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Healey, Democrat a study in contrasts

Clash of convictions and campaign styles

To Republicans, Deval L. Patrick is the opponent from central casting, an unalloyed liberal Democrat with vulnerabilities of the kind they love to exploit. But to his admirers, Patrick's convictions are his armor, representing a clean break from the calibrations of poll-tested posturing that now drive most political campaigns.

``He says what he thinks, and we love it," said Rob Gray , a strategist for Kerry Healey, the Republican lieutenant governor who will try to extend her party's 16-year hold on the governor's office in November.

``You couldn't ask for starker, clearer differences between two candidates on fiscal issues, crime issues, and immigration than there are between Kerry Healey and Deval Patrick," Gray said, previewing themes Healey's campaign will try to pound home.

John Walsh, Patrick's campaign manager, said his candidate's lack of artifice is what voters want. ``They are looking for change, not the same old, same old" that Healey represents, Walsh said. Patrick is the outsider in the race with a much superior resume, featuring experience in the fields of business, government, and nonprofits, he said.

Patrick's victory last night sets up a general election race that could draw national attention. For all the hype about Massachusetts being a liberal state, voters have never elected an African-American or a woman as governor.

The race pits Healey, who has been Governor Mitt Romney's number two for four years, against Patrick, who has never held elective office, but who built his campaign from the grass roots up, with a massive field organization that flooded the state in the campaign's final days.

Despite Democrats' 3-to-1 advantage in party registration, independent voters make up half the electorate and hold the balance of power. Patrick will try to appeal to them with his message of change; Healey will argue that his idea of change would make things worse.

Patrick's campaign, which set fund-raising records in each of the last few months, is all but tapped out as it enters the seven-week run to the Nov. 7 election. The Massachusetts Democratic Party has stashed $400,000 to pay for ``in-kind" campaign expenses until the candidate can replenish his treasury. On Monday, Governor Bill Richardson of New Mexico, chairman of the Democratic Governors Association, and the state's congressional delegation will host a fund-raiser in Boston. Former president Bill Clinton, who appointed Patrick to head the Justice Department's civil rights division, will headline a fund-raiser Oct. 16 for the state party, and other Democratic surrogates with national cache are expected to make stops in the state.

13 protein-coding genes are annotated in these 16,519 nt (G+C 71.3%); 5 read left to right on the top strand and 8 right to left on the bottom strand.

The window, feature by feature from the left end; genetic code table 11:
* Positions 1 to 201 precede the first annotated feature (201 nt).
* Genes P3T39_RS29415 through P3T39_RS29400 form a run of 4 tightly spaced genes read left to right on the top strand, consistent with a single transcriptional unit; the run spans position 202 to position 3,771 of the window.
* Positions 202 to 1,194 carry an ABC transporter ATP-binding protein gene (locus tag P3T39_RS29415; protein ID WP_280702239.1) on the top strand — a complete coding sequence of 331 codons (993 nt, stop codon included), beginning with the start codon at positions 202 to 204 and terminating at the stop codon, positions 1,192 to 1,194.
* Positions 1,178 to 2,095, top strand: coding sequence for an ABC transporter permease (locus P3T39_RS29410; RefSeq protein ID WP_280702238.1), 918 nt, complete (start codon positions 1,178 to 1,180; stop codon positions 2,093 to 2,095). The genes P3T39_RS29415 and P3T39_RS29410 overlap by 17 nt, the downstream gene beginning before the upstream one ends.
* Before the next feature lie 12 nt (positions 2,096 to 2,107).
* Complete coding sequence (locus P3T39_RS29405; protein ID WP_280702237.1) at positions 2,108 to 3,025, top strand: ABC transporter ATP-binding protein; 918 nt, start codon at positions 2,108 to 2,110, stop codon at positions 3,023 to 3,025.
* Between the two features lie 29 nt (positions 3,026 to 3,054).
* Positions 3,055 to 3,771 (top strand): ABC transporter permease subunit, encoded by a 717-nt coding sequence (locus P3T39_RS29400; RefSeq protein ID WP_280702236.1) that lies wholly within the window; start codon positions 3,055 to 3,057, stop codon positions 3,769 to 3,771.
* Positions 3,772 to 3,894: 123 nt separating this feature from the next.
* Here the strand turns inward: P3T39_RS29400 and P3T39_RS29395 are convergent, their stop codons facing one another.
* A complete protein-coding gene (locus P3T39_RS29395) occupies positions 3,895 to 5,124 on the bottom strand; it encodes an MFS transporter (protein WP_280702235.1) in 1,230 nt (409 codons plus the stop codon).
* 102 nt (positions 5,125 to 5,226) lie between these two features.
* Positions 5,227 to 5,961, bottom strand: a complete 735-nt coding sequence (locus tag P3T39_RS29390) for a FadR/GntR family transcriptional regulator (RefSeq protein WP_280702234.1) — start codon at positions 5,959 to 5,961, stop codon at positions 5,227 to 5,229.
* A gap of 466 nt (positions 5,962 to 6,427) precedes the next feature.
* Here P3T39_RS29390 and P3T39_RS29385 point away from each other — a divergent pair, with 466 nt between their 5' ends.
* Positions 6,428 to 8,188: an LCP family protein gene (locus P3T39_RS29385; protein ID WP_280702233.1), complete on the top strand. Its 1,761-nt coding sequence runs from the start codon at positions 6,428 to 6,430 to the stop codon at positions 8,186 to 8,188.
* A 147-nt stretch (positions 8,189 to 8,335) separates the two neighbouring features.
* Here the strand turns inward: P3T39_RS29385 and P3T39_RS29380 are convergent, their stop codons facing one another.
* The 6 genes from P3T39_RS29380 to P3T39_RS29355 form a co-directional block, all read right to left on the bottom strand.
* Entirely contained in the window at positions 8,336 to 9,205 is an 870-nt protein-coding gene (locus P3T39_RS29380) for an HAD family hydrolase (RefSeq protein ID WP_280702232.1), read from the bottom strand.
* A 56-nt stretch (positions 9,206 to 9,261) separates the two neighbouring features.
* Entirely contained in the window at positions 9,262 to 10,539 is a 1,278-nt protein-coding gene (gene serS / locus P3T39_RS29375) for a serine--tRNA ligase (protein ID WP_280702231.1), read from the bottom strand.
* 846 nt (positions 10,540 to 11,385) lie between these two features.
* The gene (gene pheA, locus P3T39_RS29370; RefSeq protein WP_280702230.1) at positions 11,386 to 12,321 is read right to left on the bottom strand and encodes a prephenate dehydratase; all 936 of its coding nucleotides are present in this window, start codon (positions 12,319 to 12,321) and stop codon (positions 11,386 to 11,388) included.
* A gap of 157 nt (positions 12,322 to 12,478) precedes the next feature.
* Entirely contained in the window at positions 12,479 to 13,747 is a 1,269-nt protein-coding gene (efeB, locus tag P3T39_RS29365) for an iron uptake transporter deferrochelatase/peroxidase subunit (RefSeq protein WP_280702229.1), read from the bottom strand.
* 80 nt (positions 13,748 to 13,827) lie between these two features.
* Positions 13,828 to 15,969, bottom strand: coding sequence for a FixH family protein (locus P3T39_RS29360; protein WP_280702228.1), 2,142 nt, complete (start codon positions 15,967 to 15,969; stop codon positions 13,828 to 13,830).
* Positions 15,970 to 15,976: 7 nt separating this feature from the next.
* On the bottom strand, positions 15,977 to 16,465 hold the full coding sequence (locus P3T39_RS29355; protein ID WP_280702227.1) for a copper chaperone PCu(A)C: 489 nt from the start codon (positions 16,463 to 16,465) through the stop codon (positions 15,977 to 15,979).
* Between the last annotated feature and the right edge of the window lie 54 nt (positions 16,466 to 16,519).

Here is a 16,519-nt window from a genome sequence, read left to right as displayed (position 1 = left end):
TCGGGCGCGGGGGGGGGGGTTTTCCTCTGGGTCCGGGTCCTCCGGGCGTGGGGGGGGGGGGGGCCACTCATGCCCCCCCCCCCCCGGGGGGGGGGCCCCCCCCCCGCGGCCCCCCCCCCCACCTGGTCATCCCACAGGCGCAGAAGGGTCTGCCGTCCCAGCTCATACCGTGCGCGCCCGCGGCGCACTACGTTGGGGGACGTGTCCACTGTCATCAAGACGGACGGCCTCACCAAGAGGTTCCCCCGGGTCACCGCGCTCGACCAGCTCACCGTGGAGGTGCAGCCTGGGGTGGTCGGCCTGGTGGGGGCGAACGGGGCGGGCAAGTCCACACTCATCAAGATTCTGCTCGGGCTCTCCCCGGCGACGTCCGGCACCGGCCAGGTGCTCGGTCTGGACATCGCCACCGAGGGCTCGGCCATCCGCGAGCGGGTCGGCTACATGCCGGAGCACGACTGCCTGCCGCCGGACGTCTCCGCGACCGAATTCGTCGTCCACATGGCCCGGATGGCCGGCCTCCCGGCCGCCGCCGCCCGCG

Healey has already dumped $4.2 million of her personal money into her campaign, and there's more where that came from -- the wealth of her husband, asset management firm executive Sean Healey. Gray would not say how much they intend to spend, however.

The Healey campaign is expected to launch ads within a day or two drawing contrasts with Patrick over stock-in-trade GOP wedge issues such as a rollback of the state income tax. Healey favors the voter-approved cut from 5.3 percent to 5.0 percent. Patrick has said the state can't afford it without pushing costs onto local property taxes.

Healey will get some national help, too. Holding Massachusetts is ``an important priority," said Phil Musser , executive director of the well-funded Republican Governors Association, of which Romney serves as chairman. ``It's going to be a hard-fought race," Musser said, declining to say how much the group plans to spend here.

Both sides boast media consultants with presidential campaign experience -- Stuart Stevens and Russ Schriefer for Healey, and AKP Message & Media (David Axelrod , David Plouffe , and John Kupper ) for Patrick. Besides the air war of ads, the candidates will meet in at least three televised debates.

Romney has played almost no role on Healey's behalf. Statewide polling has showed the electorate is ambivalent about the governor, now exploring a presidential candidacy.

``Kerry Healey has to earn it on her own, and she's happy to do that," Gray said.

Focus groups assembled by the Massachusetts Democratic Party in July showed that potential swing voters don't know Healey well or what role she played under Romney, according to a summary of the findings that was read to the Globe.

The charismatic and eloquent Patrick, barely known in Bay State politics 18 months ago, captivated Democratic activists early as he built a campaign from scratch. His organization swept the party caucuses in February, easily won the party's convention endorsement in June, and, using the Internet effectively, built a strong ground game for yesterday's primary.

Voters' unfamiliarity with Healey could make it more difficult for her to attack Patrick effectively, said veteran Democratic political consultant and commentator Mary Anne Marsh .

``They're going to have to go after Patrick and be negative," she said. ``The question is: Will she have the standing with voters that they will believe what they're saying? People have to know and like you before they believe and trust you."

A wild card in the race is Christy Mihos , a Republican turned independent, who said he will begin airing television ads today. Mihos, owner of a Cape Cod convenience store chain, has so far poured about $2.7 million of his personal money into his campaign. A social liberal/fiscal conservative, Mihos is using populist themes to portray himself as the true outsider in the race.

Grace Ross, a community organizer who is running her campaign on a shoestring, tops a Green-Rainbow Party ticket that is fielding more candidates for statewide constitutional office (four) than the Republican Party (three).

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